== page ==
Reverse Pec Deck vs. Bent-Over Lateral Raise

January 7, 2013

By: Jimmy Peña, MS, CSCS; Photography by: Kevin Horton / Jason Mathas; Models: Chris Genkinger / Jonathan Ward

Reverse Pec Deck

Probably not the most popular move in your arsenal of exercises, but the reverse pec deck can be a useful tool in your routine. You have a few simple yet critical adjustments to make when approaching the machine. First, the chest pad often moves back and forth, so you’ll want to make sure it’s out far enough to allow your arms to extend at the start of each rep. You also need to adjust the seat to ensure that your arms are parallel to the floor throughout the move, perfectly in line with your rear delts. And finally, most machines allow you to limit the range of motion of the arms themselves, and in this case, you want complete freedom so that the repetition begins when your arms are directly in front of your face. It’s important to keep your arms slightly bent throughout. Oftentimes, you’ll see guys extending their elbows (straightening their arms) at the end of the range of motion, which calls the triceps into play, and therefore reduces the focus from the rear delts.

Bent-Over Lateral Raise

This single-joint rear delt move probably falls toward the end of your delt routine following your overhead presses, upright rows and lateral raises. The great thing about the bent-over lateral is its versatility. You can use dumbbells or cables, and you can do the move either with one arm or both arms at a time. To keep yourself in a safe position, maintain a slight bend in your knees throughout and keep your back arched with your chest up. Try to avoid the tendency to look at yourself in the mirror, which causes you to curve your cervical spine. Many guys make the mistake of overextending their necks, causing undue stress and strain in this area. Best to keep your eyes fixed a few feet in front of you with a neutral head and spine.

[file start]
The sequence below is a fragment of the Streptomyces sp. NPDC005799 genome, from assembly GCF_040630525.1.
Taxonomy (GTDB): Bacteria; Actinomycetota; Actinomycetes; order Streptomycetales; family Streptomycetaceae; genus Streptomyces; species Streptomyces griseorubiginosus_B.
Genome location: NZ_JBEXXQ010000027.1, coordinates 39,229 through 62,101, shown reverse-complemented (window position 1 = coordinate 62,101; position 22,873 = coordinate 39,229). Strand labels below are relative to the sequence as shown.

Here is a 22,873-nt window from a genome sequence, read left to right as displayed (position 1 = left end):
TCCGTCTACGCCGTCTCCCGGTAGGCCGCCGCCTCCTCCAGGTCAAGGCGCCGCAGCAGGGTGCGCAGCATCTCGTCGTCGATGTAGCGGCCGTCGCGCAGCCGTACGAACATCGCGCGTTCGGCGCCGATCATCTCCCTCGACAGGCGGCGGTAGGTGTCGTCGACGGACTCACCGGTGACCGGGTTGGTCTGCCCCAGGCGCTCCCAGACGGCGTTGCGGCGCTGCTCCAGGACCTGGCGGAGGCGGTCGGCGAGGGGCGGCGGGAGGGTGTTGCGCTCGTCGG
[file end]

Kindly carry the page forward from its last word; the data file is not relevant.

Advantage: Reverse Pec Deck

When it comes to isolating the often-neglected rear delts, few exercises do a better job than the reverse pec deck. When compared to the very effective bent-over move, the reverse pec deck eliminates the need to focus on anything else other than the rear delts. Whereas the bent-over version requires overall balance, the reverse pec deck can completely isolate the delts without using energy for anything else. You can also try to do the move using one arm at a time. So while we embrace the bent-over lateral raise as a go-to rear delt move, we encourage you to incorporate the reverse pec deck from week to week for complete isolation of arguably the least developed bodypart on bodybuilders everywhere.